In our present-day public discussion of education it is commonly assumed that this “something lost” is nothing very important. We are at a time when propositional knowledge of the testable sort is honored more than at any time in memory. Positivism, the long-discredited philosophy that seeks to understand the world only through empirically-derived facts verified by intersubjective inquiry (and to label all other kinds of knowledge as “nonsense” about which we should remain silent) has made a comeback. As my father liked to say, bad ideas never die. When legislators, parents, and the Neoliberal concern trolls in the pages of The New Republic demand that their kids learn things with a measurable material value—going so far as to suggest that colleges be ranked by the salaries earned by their recent graduates—the arts and humanities don’t fare very well. What are they for? How do you measure it? Unless you can make a lot of money at the arts (and for the most part you can’t), the present-day neo-positivist can find no value in them.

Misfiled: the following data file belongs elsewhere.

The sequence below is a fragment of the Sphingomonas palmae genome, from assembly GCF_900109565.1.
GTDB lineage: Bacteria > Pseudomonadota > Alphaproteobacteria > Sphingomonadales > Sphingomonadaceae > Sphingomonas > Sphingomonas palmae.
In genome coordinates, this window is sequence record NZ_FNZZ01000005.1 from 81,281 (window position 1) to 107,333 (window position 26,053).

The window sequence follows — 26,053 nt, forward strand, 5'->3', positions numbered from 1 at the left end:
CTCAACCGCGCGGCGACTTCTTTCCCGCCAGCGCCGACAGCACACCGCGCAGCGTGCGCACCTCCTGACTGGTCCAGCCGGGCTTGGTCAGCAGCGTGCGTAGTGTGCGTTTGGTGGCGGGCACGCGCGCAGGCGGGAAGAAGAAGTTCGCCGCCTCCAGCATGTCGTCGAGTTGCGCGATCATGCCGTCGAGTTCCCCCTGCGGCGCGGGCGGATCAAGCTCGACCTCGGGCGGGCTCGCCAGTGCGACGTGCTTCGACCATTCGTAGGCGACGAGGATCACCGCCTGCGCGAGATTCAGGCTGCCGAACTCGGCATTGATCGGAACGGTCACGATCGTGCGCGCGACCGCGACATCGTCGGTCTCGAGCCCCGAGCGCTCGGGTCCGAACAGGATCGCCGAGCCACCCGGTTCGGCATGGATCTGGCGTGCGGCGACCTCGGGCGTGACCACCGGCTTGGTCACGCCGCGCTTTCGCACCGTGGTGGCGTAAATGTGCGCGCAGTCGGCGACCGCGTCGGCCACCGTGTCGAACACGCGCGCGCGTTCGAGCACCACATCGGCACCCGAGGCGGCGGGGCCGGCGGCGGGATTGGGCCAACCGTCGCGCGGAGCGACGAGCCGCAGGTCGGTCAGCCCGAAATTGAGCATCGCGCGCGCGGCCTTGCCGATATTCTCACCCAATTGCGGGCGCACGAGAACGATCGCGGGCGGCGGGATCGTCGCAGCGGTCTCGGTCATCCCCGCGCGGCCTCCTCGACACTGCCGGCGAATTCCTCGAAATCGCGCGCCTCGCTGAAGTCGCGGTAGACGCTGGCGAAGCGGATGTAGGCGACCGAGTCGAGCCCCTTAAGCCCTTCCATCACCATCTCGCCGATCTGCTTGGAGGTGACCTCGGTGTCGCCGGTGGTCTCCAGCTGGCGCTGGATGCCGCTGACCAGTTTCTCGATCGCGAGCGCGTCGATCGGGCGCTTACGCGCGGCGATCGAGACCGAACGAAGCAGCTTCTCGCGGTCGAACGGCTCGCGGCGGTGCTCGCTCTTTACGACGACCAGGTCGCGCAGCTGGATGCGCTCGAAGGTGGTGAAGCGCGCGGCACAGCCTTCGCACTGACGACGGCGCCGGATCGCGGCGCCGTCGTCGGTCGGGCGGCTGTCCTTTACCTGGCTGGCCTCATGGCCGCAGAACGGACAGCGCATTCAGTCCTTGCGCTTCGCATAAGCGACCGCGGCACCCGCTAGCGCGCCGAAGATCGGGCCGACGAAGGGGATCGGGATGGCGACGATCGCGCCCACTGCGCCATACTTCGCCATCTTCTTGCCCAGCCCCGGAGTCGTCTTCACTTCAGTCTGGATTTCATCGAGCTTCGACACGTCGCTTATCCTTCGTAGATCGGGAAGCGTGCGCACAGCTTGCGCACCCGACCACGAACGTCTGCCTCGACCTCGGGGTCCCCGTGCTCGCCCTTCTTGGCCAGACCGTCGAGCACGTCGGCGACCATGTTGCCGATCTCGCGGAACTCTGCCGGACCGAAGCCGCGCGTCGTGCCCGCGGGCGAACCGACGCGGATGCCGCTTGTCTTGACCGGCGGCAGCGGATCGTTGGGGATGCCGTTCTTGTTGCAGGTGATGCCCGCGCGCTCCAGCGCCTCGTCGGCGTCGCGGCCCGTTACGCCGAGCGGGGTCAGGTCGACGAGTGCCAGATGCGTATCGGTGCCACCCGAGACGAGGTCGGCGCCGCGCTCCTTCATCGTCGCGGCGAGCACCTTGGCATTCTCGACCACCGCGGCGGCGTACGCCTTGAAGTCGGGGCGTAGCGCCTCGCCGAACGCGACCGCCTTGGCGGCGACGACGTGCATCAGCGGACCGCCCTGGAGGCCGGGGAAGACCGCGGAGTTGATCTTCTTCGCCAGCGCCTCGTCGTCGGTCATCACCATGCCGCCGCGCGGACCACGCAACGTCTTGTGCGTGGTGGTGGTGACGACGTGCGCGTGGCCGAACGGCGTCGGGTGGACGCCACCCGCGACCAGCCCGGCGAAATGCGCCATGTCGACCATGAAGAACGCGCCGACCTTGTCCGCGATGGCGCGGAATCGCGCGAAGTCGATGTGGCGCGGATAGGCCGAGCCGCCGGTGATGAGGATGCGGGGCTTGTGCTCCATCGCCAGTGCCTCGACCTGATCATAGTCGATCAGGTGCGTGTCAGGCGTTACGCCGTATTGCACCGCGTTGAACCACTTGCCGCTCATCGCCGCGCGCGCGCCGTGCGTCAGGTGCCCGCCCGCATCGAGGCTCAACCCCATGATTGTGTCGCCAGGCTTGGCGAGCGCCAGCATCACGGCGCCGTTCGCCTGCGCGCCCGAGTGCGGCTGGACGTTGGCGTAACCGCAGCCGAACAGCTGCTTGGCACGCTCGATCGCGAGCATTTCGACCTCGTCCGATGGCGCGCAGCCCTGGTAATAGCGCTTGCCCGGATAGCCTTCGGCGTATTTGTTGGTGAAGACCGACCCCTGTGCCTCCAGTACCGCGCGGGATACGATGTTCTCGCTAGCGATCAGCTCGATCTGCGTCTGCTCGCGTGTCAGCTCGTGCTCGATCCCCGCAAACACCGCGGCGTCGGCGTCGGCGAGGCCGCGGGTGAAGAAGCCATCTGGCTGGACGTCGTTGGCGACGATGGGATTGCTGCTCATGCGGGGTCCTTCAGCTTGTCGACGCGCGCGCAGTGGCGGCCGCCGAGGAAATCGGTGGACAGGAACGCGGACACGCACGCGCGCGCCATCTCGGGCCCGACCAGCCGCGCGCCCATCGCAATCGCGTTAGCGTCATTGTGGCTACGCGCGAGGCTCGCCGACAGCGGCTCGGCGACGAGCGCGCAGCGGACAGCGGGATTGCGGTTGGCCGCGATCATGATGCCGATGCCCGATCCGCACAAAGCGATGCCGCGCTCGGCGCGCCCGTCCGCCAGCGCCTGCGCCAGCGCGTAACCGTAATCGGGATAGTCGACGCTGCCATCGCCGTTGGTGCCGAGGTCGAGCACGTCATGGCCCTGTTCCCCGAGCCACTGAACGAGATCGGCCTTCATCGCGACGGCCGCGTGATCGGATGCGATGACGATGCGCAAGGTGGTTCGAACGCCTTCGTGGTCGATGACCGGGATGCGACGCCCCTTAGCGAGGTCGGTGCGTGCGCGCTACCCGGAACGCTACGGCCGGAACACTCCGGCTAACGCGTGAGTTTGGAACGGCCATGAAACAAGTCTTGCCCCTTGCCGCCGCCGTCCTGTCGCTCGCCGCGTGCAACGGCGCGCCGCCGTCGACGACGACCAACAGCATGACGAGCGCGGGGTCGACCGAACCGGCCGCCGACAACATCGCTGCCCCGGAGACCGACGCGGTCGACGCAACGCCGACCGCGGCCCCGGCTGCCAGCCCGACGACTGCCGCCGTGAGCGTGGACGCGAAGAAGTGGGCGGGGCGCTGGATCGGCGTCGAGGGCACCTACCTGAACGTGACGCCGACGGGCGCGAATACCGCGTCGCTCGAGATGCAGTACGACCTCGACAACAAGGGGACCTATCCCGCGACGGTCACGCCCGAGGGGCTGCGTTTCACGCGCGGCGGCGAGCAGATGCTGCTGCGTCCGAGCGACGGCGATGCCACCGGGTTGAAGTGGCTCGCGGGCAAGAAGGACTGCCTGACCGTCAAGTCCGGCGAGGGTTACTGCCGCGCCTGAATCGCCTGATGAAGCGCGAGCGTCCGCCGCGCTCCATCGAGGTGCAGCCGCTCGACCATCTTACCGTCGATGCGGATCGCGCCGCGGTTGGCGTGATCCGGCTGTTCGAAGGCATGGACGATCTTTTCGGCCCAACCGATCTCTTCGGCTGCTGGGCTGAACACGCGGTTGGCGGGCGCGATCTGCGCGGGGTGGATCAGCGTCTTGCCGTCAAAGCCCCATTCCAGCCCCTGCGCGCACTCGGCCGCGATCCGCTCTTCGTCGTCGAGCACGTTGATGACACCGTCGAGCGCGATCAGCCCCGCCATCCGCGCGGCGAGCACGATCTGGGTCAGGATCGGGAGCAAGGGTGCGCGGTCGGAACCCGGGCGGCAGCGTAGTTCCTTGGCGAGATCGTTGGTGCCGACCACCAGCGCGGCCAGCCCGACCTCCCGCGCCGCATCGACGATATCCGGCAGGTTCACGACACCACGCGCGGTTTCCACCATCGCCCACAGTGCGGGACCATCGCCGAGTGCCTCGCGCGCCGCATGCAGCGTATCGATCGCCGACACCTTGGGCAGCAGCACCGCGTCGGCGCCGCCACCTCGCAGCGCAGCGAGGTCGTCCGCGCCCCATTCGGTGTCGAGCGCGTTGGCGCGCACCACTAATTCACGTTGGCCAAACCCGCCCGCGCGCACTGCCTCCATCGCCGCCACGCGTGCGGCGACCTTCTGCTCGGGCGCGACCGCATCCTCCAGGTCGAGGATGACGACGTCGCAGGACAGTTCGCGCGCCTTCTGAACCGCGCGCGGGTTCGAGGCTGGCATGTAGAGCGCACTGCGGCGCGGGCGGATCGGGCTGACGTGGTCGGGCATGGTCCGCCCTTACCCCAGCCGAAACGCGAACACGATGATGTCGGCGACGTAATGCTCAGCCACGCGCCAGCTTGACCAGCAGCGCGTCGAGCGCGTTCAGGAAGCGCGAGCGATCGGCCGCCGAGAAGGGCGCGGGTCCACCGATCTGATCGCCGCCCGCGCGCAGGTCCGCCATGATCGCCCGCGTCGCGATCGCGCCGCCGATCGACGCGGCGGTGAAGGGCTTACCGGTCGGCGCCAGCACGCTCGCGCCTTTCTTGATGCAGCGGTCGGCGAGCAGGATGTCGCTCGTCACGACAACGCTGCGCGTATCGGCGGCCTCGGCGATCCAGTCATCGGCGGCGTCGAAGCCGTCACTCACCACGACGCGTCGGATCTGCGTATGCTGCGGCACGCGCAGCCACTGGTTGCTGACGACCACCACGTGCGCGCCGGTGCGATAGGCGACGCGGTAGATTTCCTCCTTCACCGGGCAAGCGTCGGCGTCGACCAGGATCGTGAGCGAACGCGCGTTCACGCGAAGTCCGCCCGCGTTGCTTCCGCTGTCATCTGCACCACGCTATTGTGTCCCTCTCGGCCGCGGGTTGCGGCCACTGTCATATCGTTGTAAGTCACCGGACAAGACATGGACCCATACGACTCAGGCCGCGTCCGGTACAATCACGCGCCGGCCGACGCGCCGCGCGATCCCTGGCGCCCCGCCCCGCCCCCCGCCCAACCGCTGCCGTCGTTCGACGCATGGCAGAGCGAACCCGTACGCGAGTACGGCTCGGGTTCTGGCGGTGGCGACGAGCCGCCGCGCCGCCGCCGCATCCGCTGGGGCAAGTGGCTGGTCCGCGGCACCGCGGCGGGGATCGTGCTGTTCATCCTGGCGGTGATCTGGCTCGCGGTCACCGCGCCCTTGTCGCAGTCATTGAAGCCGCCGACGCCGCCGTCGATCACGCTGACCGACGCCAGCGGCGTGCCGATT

Advocates for the arts are placed in the faintly ridiculous position of having to argue for the arts in neo-positivist terms—in terms of what measurable utility the arts might offer. So arts advocates will point to how music study leads to improved test scores, improved cognitive performance in certain laboratory situations, and so on. But when we advocates of the arts and humanities speak among ourselves, we acknowledge that such arguments miss the larger point. Look back at the previous paragraph and replace the hand on the table with an eye on a painting or an ear on a composition: the principle is the same. Aesthetic experience is never only the flat propositional meanings we can extract from it.
Phil Ford speaking about the dangers of positivist thinking in education.